Can they search my phone?
US Customs and Border Protection (CBP) policies
The Short Answer: Yes, CBP does have the right to search your cell phone, tablet and/or laptop. Information on your electronic device can be used to deny your entry into the United States. For example, if you are traveling in under ESTA, also known as Visa Waiver and say to the CBP officer that you are visiting friends or family, they have the option of looking at your cell phone to make sure this is true. If upon review of your electronic device the officer finds emails, text message etc. discussing a job interview you have booked then; CBP may deny your entry into the United States based on these findings. Furthermore, On January 4, 2018, United States Customs and Border Protection updated its official policy on border searches of electronic devices. The new policy directive issued thus supersedes CBP’s prior policy directive, which was issued on August 20, 2009. The New Directive addresses some, but not all, of the issues that arise in relation to border searches of electronic devices.
The details: US Immigration Airport/CBP employees have been conducting or overseeing the search of electronic devices. A CBP directive dating back to 2009 details that “border search of electronic devices containing information” must be exercised carefully. This original policy was updated on the 4th of January 2018. Amendments to the Prior Directive are as follows.
Basic v. Advanced Searches
The Prior Directive did not make a distinction between a “standard search” of an electronic device and a more detailed juridical search. The prior directive also maintained the position that CBP officers could perform all searches without any specific suspicion that the person who possessed the device was involved in a crime.
The New Directive now makes a distinction between two different types of searches:
- The first type of search is classified as an “advanced search” this type of search is defined as “any search in which an Officer connects external equipment, through a wired or wireless connection, to an electronic device not merely to gain access to the device, but to review, copy, and/or analyze its contents.” This type of search is performed (with supervisory approval) when a CBP officer has a reasonable suspicion of an activity that violates laws enforced or administered by United States Customs and Border Protection, or there is a national security concern.
- The second type of search is classified as a “basic search” which is defined as “any border search of an electronic device that is not an advanced search.” During the course of a basic search, a CBP officer may, without having any specific suspicion, examine an electronic device and may review and analyze information encountered during the examination. This includes information that is resident on the device and would ordinarily be visible by scrolling through the phone manually (including but not limited to things like your contact lists, call logs, calendar entries, text messages, Facebook/Twitter posts, pictures, videos, and audio files saved on your device etc).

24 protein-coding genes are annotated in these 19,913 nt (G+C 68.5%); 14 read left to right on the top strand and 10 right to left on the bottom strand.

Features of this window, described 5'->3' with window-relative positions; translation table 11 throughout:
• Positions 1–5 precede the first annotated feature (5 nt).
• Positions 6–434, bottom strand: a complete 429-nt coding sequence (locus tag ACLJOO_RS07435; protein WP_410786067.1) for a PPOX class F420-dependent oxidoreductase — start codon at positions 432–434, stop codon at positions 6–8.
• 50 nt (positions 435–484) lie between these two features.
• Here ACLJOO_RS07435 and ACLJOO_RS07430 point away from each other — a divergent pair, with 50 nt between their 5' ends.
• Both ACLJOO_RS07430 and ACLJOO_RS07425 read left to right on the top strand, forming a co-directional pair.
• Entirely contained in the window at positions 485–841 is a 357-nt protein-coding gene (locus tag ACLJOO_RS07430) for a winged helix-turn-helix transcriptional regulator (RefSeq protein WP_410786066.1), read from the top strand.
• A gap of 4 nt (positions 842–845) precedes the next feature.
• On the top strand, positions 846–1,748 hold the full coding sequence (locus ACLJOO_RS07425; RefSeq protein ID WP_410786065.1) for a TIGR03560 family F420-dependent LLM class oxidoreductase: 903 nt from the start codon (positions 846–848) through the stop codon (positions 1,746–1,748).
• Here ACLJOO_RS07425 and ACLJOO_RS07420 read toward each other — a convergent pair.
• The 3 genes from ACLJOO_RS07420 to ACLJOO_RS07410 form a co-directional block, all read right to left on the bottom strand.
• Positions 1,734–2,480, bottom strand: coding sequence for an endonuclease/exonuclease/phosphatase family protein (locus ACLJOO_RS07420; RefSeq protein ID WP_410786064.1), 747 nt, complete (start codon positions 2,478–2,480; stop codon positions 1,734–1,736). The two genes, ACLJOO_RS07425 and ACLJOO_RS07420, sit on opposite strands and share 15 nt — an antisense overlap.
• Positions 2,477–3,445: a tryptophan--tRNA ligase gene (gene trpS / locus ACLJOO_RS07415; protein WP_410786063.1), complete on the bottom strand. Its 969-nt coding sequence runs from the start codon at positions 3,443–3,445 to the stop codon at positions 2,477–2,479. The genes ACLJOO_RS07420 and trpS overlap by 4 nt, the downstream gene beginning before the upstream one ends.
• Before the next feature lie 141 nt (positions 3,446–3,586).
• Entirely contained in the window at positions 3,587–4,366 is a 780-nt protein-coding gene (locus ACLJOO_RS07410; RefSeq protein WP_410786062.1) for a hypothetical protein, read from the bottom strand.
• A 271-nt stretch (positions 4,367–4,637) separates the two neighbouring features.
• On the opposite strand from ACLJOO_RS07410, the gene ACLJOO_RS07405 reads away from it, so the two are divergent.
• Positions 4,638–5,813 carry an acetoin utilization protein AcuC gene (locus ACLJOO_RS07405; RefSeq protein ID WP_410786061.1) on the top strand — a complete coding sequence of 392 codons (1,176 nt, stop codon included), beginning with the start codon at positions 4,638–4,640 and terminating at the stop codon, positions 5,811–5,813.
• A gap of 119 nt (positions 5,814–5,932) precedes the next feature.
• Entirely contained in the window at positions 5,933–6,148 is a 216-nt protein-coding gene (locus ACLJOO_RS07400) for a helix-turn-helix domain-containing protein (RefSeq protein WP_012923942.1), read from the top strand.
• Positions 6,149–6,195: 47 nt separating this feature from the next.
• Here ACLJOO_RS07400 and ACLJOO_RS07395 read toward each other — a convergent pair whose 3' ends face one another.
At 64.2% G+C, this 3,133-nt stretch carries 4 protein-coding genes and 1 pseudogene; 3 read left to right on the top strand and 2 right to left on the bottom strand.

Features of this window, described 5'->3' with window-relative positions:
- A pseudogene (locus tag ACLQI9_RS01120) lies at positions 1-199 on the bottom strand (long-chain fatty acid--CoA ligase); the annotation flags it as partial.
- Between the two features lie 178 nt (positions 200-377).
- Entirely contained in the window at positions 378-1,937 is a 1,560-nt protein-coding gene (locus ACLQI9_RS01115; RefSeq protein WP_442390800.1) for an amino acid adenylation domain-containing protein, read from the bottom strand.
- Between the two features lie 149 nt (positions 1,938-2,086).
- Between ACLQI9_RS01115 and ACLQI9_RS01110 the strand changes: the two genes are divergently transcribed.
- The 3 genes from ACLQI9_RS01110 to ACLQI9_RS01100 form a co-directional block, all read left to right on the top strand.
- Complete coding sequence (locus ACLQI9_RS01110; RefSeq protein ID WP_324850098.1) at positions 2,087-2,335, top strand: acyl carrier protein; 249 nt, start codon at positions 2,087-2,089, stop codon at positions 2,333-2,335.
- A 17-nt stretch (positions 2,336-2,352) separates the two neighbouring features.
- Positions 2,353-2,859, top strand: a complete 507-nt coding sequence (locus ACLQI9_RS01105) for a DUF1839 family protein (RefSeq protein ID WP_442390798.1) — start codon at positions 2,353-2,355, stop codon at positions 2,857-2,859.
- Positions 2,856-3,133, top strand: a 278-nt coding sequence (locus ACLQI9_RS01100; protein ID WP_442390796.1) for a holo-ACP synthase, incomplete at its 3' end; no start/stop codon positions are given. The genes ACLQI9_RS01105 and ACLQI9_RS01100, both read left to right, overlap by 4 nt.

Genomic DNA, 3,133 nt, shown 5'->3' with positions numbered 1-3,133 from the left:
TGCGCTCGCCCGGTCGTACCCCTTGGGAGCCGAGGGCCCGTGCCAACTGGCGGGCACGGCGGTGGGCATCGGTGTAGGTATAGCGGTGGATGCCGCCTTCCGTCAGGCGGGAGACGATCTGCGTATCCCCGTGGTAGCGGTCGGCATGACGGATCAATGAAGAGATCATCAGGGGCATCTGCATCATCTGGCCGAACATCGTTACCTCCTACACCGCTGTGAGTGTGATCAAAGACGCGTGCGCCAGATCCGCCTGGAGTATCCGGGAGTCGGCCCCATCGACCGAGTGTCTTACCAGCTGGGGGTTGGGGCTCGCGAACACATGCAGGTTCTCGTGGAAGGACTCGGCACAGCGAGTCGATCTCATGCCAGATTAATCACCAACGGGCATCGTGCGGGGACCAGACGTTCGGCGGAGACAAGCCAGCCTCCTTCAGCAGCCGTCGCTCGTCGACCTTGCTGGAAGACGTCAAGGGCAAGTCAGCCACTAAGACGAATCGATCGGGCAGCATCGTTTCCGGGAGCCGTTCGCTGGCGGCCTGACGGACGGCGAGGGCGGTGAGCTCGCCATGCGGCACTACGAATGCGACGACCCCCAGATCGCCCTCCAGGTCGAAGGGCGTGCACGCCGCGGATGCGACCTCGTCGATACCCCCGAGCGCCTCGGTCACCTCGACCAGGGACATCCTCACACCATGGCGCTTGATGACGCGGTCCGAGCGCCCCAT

Handling of Passcode-Protected or Encrypted Information
The Prior Directive did not specifically address US Immigration (specifically United States Customs and Border Protection’s) handling of passcode-protected or encrypted information. The New Directive now states that a CBP officer may request the traveler’s assistance in presenting electronic devices, and information contained therein, in a condition that allows inspection of the device and its contents. Therefore your password (passcode) or other means of access may be requested and retained as needed to expedite the examination of your electronic device or devices (and their contents).
If the CBP officer is unable to complete an inspection of an electronic device because it is protected by a passcode or encryption, the officer may detain the device pending a determination as to its admissibility, exclusion, or other disposition. The New Directive makes clear that it does not limit CBP’s ability to seek technical assistance, to use external equipment, or take other reasonable measures to render a device in a condition that allows for inspection of the device and its contents. However, supervisory approval is required in order to retain an electronic device, or copies of information contained therein, beyond an individual’s departure from the port.
A CBP officer may detain an electronic device, or copies of information contained within, for a “brief, reasonable period of time” to perform a thorough border search “as expeditiously as possible.” Unless “extenuating circumstances” exist, the detention of devices ordinarily should not exceed five days. However, nothing precludes CBP from detaining an electronic device for a much longer period by claiming that “extenuating circumstances” exist.
Keep in mind these rules also apply to travel into the USA from preclearance locations such as Dublin and Shannon Airport. We are noticing many more people contacting our office since the Trump administration has further empowered CBP to ask more probing questions and to make more comprehensive searches.
Unsure of your rights or looking for more specific details?
If you are planning to enter the US and are not sure what rights you have at the US Border, then it is prudent to contact our office ASAP and speak with a US Immigration attorney about your legal rights when entering the USA. Our the Law Office’s of Caro Kinsella Dublin has attorneys will provide you detailed advice, answer your specific questions, provide you with options and strategize on how to best proceed.